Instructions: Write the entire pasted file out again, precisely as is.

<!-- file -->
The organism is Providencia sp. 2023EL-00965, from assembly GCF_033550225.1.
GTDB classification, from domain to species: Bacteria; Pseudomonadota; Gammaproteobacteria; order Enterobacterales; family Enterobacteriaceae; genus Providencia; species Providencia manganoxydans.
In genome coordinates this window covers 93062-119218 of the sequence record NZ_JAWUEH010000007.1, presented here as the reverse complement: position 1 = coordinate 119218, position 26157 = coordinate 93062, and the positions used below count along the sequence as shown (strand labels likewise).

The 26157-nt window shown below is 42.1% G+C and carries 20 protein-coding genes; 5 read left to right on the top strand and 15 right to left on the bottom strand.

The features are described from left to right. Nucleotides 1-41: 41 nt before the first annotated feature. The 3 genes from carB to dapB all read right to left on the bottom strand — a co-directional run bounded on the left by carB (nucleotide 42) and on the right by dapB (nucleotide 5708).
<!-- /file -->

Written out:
The organism is Providencia sp. 2023EL-00965, from assembly GCF_033550225.1.
GTDB classification, from domain to species: Bacteria; Pseudomonadota; Gammaproteobacteria; order Enterobacterales; family Enterobacteriaceae; genus Providencia; species Providencia manganoxydans.
In genome coordinates this window covers 93062-119218 of the sequence record NZ_JAWUEH010000007.1, presented here as the reverse complement: position 1 = coordinate 119218, position 26157 = coordinate 93062, and the positions used below count along the sequence as shown (strand labels likewise).

The 26157-nt window shown below is 42.1% G+C and carries 20 protein-coding genes; 5 read left to right on the top strand and 15 right to left on the bottom strand.

The features are described from left to right. Nucleotides 1-41: 41 nt before the first annotated feature. The 3 genes from carB to dapB all read right to left on the bottom strand — a co-directional run bounded on the left by carB (nucleotide 42) and on the right by dapB (nucleotide 5708).